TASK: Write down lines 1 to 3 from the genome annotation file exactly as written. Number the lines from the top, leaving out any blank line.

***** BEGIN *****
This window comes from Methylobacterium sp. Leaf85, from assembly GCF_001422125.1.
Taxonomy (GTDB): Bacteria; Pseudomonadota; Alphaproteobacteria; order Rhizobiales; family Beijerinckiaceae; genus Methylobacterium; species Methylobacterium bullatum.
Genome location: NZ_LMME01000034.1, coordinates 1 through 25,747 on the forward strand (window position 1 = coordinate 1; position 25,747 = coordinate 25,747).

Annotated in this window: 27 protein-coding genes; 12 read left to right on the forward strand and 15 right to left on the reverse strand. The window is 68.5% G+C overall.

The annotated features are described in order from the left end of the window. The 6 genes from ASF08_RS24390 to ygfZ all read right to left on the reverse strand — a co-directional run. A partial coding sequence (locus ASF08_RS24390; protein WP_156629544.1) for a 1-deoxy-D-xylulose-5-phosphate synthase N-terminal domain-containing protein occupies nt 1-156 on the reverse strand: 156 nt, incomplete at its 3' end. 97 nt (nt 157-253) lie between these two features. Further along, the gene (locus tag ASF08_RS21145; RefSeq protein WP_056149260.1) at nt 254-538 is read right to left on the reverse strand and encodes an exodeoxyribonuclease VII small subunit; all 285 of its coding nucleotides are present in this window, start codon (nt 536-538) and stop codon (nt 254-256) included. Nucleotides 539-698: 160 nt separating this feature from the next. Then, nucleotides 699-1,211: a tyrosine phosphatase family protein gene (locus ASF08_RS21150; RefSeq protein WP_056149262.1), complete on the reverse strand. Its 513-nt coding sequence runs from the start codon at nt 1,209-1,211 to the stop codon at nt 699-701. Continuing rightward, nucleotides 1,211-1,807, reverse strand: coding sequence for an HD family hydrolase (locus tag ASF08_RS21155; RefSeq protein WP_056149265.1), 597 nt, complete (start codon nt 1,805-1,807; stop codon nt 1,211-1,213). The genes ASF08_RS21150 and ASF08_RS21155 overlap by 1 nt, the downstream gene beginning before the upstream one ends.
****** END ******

This window comes from Methylobacterium sp. Leaf85, from assembly GCF_001422125.1.
Taxonomy (GTDB): Bacteria; Pseudomonadota; Alphaproteobacteria; order Rhizobiales; family Beijerinckiaceae; genus Methylobacterium; species Methylobacterium bullatum.
Genome location: NZ_LMME01000034.1, coordinates 1 through 25,747 on the forward strand (window position 1 = coordinate 1; position 25,747 = coordinate 25,747).